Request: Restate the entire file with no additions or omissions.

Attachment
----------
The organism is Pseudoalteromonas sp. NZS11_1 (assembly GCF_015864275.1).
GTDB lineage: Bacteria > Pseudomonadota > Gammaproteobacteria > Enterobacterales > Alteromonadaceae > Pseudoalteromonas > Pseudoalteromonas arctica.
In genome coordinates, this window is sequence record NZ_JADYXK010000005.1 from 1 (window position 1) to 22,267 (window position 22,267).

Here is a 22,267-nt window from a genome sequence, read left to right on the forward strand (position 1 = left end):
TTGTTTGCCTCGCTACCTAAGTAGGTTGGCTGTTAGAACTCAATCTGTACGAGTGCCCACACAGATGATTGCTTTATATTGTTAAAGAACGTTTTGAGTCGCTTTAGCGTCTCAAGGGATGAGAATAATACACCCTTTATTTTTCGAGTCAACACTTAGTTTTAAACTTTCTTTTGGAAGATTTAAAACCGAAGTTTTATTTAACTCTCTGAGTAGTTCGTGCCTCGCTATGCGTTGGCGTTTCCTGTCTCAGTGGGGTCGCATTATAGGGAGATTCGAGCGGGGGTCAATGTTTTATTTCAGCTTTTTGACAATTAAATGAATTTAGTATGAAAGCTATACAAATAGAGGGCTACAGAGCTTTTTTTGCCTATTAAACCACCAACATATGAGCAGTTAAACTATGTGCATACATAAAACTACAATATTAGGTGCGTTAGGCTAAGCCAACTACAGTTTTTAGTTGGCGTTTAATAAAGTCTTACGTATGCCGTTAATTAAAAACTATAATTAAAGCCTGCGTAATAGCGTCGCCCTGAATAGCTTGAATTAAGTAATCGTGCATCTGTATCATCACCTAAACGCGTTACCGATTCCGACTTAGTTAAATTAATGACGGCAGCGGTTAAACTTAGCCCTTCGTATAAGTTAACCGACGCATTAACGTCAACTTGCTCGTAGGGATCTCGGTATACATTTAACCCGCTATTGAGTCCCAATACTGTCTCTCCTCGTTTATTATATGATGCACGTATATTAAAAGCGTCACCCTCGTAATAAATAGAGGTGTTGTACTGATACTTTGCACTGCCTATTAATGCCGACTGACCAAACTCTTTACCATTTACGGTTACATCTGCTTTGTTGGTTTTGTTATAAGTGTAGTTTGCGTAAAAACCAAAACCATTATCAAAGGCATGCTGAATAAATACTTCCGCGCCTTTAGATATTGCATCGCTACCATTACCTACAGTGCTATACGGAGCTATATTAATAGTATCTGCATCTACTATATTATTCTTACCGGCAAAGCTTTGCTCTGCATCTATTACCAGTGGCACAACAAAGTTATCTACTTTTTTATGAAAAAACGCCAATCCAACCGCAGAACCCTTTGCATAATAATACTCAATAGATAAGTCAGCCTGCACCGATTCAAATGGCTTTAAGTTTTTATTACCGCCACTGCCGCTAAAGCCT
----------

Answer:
The organism is Pseudoalteromonas sp. NZS11_1 (assembly GCF_015864275.1).
GTDB lineage: Bacteria > Pseudomonadota > Gammaproteobacteria > Enterobacterales > Alteromonadaceae > Pseudoalteromonas > Pseudoalteromonas arctica.
In genome coordinates, this window is sequence record NZ_JADYXK010000005.1 from 1 (window position 1) to 22,267 (window position 22,267).

Here is a 22,267-nt window from a genome sequence, read left to right on the forward strand (position 1 = left end):
TTGTTTGCCTCGCTACCTAAGTAGGTTGGCTGTTAGAACTCAATCTGTACGAGTGCCCACACAGATGATTGCTTTATATTGTTAAAGAACGTTTTGAGTCGCTTTAGCGTCTCAAGGGATGAGAATAATACACCCTTTATTTTTCGAGTCAACACTTAGTTTTAAACTTTCTTTTGGAAGATTTAAAACCGAAGTTTTATTTAACTCTCTGAGTAGTTCGTGCCTCGCTATGCGTTGGCGTTTCCTGTCTCAGTGGGGTCGCATTATAGGGAGATTCGAGCGGGGGTCAATGTTTTATTTCAGCTTTTTGACAATTAAATGAATTTAGTATGAAAGCTATACAAATAGAGGGCTACAGAGCTTTTTTTGCCTATTAAACCACCAACATATGAGCAGTTAAACTATGTGCATACATAAAACTACAATATTAGGTGCGTTAGGCTAAGCCAACTACAGTTTTTAGTTGGCGTTTAATAAAGTCTTACGTATGCCGTTAATTAAAAACTATAATTAAAGCCTGCGTAATAGCGTCGCCCTGAATAGCTTGAATTAAGTAATCGTGCATCTGTATCATCACCTAAACGCGTTACCGATTCCGACTTAGTTAAATTAATGACGGCAGCGGTTAAACTTAGCCCTTCGTATAAGTTAACCGACGCATTAACGTCAACTTGCTCGTAGGGATCTCGGTATACATTTAACCCGCTATTGAGTCCCAATACTGTCTCTCCTCGTTTATTATATGATGCACGTATATTAAAAGCGTCACCCTCGTAATAAATAGAGGTGTTGTACTGATACTTTGCACTGCCTATTAATGCCGACTGACCAAACTCTTTACCATTTACGGTTACATCTGCTTTGTTGGTTTTGTTATAAGTGTAGTTTGCGTAAAAACCAAAACCATTATCAAAGGCATGCTGAATAAATACTTCCGCGCCTTTAGATATTGCATCGCTACCATTACCTACAGTGCTATACGGAGCTATATTAATAGTATCTGCATCTACTATATTATTCTTACCGGCAAAGCTTTGCTCTGCATCTATTACCAGTGGCACAACAAAGTTATCTACTTTTTTATGAAAAAACGCCAATCCAACCGCAGAACCCTTTGCATAATAATACTCAATAGATAAGTCAGCCTGCACCGATTCAAATGGCTTTAAGTTTTTATTACCGCCACTGCCGCTAAAGCCT